Ram fertility and breeding

Mid-season flocks will now be nearly through their first cycle of breeding, with reports of sluggish results to start, likely owing to the warmer and milder weather.

Caution should always be taken when it comes to ram fertility, with even mature rams with no issues in the past sometimes becoming infertile or sub fertile for a number of reasons.

Ewes cycle every 17 days on average, and where single sired mating is being carried out, it is better to swap rams after the first cycle to safeguard against any fertility issues.

In doing this, there is less risk of ewes being pushed out to their third cycle before being mated with a fertile ram.

Where sires of lambs are being recorded for Sheep Ireland, the tag numbers of ewes recorded to first service (e.g. yellow raddle) and the corresponding ram should be recorded.

When the second ram goes in, any new services or repeats can be recorded to that ramr.

SIS sale postponed

The multibreed SIS ram sale of genotyped and sire verified rams which was to be held in Ballybofey and Stranorlar mart this Friday 27 October is postponed, with a new date to be announced soon. For those still wishing to purchase a ram for 2023, the Sheep Ireland ramsearch facility allows you to search for eligible rams in an area – visit appsh.sheep.ie/ram-search. This also allows you to check the eligibility of rams.

Finishing store lambs

Wet grazing conditions have not only affected lamb performance and grass dry matter over the past few weeks, but have also led to lower utilisation rates and a rapidly depleting farm cover.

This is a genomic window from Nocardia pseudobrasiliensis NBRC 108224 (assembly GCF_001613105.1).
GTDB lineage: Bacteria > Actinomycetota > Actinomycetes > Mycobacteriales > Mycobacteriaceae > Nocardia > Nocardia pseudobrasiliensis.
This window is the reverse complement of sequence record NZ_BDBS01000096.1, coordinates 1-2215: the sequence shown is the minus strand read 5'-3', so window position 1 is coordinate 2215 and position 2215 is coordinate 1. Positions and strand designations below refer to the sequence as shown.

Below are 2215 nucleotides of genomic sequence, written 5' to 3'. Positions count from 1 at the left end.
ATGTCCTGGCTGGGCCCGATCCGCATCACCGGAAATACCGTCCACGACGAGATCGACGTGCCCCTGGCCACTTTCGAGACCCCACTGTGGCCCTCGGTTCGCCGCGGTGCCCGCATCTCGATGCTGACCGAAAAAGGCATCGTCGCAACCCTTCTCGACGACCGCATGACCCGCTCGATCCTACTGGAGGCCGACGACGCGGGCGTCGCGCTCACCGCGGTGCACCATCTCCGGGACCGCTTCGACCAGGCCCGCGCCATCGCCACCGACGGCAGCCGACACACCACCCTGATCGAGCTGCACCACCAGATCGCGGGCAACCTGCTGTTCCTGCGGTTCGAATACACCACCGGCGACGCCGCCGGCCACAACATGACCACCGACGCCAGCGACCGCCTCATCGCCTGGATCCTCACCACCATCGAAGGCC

Where store lambs are bought in specifically for winter grazing, this may be fine, but for flocks that have ewes currently being bred or will do in the next week or so, a larger cohort of store lambs still lingering may affect grass supply for the breeding flock and can negatively impact on scanning rates next spring.

Where grass supply may be tight, it may be an option to finish forward store lambs weighing 40kg+ inside on a high concentrate diet supplemented with high DMD silage.

Lambs should have enough frame to take high levels of feeding. Feeding rates of 0.7-1kg a day, supplemented with 70+ DMD silage should lead to good weight gains. Clean water should be supplied at all times.

Clean livestock policy

With the wet weather over the past few weeks, issues with lambs presenting in dirty conditions have risen their head again.

Farmers should be cognisant of the issues with meat factories handling lambs with dirty fleeces, and a genuine effort should be made to prevent these types of lambs reaching factories.

The two main areas that are affected are the belly and tail end, where muck or faeces may accumulate. Crutching and belly clipping store lambs that remain will help limit fleece contamination.

Where lambs are housed, slats should be kept clean or bedding frequently topped up. Trailers or lorries used to transport stock to the factory should be clean prior to loading and bedded with sawdust or shavings.